- The introduction of the new Agriculture Bill presents a post-Brexit plan for a cleaner, more environmentally-conscious Britain that focuses on providing for its farmers.
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After almost half a century under EU rule, today 12th of September, the Agriculture Bill, legislation focused on providing a cleaner environment for future Brits, has been introduced to Parliament. The Bill focuses on the important role farmers and land managers play in determining the state of Britain’s environment, and sets a up a system in which these are paid for “public goods” like improving soil, air, and water quality, bettering animal welfare standards, increasing public access to the countryside, taking measures to reduce flooding, and preventing climate change.
The new system will replace Direct Payments, which is part of the EU’s Common Agriculture Policy (CAP) and pays farmers based on the amount of land they farm. The old system, which benefited large landowners without taking into account the general public well-being, led to unequal distribution of resources, with the top 10% of recipients receiving nearly 50% of the payments and the bottom 20% receiving only 2%.
The transition period will last seven years, during which Direct Payments will be phased out and farmers will be given opportunity to invest in new technologies and productivity-boosting methods (with help from government spending). In the following two years, Direct Payments will be made on the same basis, although they will be subject for simplifications. 2021 to 2027 will see the phasing out of payments until the year 2028 when they will be completely eradicated, replaced by the new system.
The Agriculture Bill serves as a direct response the what has been a growing demand by the public for UK-sourced foods that are safe, high-quality, affordable, and traceable. According to Michael Gove, the Environment Secretary: “After nearly 50 years of being tied to burdensome and outdated EU rules, we have an opportunity to deliver a Green Brexit. This Bill will allow us to reward farmers who protect our environment, leaving the countryside in a cleaner, greener and healthier state for future generations.” The main focus at the moment, according to Gove, is to ensure the government provides the means for “the smooth and gradual transition that farmers and land managers need to plan ahead.”
According to the NFU, while the Bill sets out address the “clear market failure in the food chain” that means farmers are not compensated for the investments they make and the risks they take, there may be room for improvement. Minette Batters, President of NFU, says: “The NFU alongside, the whole food supply chain, has been absolutely clear about the essential ingredients for a progressive, profitable, and sustainable food and farming sector post Brexit. These include comprehensive measures to improve the environment and productivity and tackle volatility alongside free and frictionless trade and access to a competent and reliable workforce. The Bill, as described in the announcement falls short of our aspirations in these regards.”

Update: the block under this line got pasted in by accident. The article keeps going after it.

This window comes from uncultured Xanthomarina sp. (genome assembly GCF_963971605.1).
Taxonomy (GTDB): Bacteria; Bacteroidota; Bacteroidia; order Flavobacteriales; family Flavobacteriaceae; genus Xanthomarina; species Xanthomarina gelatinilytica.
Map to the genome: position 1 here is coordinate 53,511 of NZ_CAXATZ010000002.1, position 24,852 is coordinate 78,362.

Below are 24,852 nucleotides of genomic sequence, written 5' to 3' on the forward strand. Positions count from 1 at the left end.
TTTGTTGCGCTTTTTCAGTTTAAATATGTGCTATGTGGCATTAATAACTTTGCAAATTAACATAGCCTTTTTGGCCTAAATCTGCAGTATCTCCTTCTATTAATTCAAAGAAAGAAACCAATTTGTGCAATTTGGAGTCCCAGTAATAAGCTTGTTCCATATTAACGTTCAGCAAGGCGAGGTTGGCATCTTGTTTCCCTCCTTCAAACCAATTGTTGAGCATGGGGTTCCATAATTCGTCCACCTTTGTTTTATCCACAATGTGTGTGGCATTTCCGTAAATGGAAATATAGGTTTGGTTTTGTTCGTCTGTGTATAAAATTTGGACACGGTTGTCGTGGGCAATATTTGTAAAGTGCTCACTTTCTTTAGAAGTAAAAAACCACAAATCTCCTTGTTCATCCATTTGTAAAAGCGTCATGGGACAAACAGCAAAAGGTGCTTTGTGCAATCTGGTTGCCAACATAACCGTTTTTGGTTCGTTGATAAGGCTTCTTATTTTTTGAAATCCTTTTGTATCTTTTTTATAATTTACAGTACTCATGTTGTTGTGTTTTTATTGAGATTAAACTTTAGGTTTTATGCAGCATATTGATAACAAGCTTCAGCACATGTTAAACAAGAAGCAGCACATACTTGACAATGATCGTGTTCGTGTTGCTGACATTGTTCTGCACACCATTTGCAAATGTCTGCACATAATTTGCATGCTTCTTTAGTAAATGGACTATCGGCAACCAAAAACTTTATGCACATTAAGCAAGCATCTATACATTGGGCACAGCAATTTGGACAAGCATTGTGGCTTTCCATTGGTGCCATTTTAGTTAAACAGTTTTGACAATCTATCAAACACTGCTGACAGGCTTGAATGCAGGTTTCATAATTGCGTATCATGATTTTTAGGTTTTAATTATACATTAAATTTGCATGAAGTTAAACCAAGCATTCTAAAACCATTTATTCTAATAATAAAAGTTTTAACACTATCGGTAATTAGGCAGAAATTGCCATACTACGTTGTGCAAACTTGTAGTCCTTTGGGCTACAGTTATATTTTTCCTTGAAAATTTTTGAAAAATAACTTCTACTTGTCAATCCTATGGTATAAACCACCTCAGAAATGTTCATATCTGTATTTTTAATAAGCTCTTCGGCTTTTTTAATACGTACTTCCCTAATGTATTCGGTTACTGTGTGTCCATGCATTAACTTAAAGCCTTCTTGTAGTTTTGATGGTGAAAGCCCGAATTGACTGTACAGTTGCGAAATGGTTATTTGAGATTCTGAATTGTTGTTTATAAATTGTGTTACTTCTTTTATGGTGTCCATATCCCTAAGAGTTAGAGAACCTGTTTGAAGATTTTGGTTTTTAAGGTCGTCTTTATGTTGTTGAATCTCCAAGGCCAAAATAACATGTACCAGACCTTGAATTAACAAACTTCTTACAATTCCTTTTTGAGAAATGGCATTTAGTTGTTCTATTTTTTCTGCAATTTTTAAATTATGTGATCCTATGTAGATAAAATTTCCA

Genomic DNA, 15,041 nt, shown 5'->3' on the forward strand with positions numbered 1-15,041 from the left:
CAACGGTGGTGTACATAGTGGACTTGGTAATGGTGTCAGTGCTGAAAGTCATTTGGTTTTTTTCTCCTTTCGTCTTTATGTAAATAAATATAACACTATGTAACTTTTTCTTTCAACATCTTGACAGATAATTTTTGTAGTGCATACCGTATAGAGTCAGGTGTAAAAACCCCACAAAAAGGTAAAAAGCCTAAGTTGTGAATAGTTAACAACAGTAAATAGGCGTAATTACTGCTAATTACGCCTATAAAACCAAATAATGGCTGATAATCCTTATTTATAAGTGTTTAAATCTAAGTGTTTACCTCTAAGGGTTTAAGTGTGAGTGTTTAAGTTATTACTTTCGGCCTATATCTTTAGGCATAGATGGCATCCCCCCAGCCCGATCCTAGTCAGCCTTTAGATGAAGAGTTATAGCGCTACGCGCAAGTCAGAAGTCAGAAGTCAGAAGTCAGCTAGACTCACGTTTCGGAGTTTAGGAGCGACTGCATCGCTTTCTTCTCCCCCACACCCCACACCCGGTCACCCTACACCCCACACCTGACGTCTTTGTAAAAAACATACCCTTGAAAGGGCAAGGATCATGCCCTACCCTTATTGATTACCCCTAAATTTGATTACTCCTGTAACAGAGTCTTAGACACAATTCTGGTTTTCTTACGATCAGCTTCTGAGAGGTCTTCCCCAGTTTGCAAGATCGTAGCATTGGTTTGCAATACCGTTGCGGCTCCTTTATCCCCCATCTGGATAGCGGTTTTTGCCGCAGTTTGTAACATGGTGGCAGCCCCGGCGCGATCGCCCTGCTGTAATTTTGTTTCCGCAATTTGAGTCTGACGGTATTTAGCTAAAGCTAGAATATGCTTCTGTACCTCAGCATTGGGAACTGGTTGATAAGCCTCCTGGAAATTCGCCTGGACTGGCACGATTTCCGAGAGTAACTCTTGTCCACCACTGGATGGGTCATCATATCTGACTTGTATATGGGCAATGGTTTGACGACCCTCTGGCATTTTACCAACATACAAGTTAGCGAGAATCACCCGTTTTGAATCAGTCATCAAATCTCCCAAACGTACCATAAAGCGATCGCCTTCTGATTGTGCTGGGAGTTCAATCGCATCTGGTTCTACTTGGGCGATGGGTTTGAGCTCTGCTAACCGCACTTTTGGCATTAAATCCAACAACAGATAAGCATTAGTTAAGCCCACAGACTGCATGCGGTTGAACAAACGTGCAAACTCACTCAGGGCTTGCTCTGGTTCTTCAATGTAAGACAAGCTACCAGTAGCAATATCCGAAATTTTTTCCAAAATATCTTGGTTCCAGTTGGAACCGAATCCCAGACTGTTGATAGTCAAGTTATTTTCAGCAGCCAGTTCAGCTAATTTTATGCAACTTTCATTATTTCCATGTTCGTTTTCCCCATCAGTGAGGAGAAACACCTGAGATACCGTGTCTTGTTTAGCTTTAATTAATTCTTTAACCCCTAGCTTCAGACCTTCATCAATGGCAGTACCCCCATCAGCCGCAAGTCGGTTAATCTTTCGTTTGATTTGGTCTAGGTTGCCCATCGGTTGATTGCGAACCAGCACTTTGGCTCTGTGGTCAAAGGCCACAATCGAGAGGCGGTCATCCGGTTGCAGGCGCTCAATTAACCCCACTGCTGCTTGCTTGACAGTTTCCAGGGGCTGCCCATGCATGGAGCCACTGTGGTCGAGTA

One of the concerns raised by NFU and farmers across Britain is that the Bill only provides a short term commitment. Batters states that the NFU will keep a close eye on the proposals presented during the transition period. “In particular,” Batters says, “the Bill must provide Government with the powers to pause the process if it is proving unmanageable for farmers, and if our domestic food supply and food security are under threat.”
Today, NFU launched UK: A Nation United by Food, a report they intend to send to MPs all around the country as the means of beginning a conversation about the future of food in the UK. The report divides the topic into four main points: moral imperative, health and nutrition, integrity and standards, and working with nature, all vital talking points when discussing the measures that need to be taken for the UK food production world to evolve. Because of Brexit, British farmers find themselves competing on the global market, against farmers around the world “nearly all of whom are supported financially to produce food.” According to the NFU, legislation that provides the right financial and policy-based framework is what Britain needs to hone its competitive edge.
Farming is a cornerstone of the UK market, with farmlands covering 70% of the country. The British farming industry provides 3.8 million jobs, £111 billion to the country’s economy, and 61% of the nation’s food. Schemes that protect it, and its sustainability, are vital and have proven to be effective. ‘Exmoor Ambition’ is a post-Brexit plan that focuses on upland hill farming that has gained traction, and under other agri-environmental schemes in England, over 30,000 kilometres of hedgerows have been restored or planted. Since 1990, total Greenhouse gas emissions from agriculture have fallen 17%. According to Batters: “By starting a nationwide conversation we can work together to help plot the course for the future of food in Britain. If we do this then the benefits – economically, socially and environmentally – will be great.”
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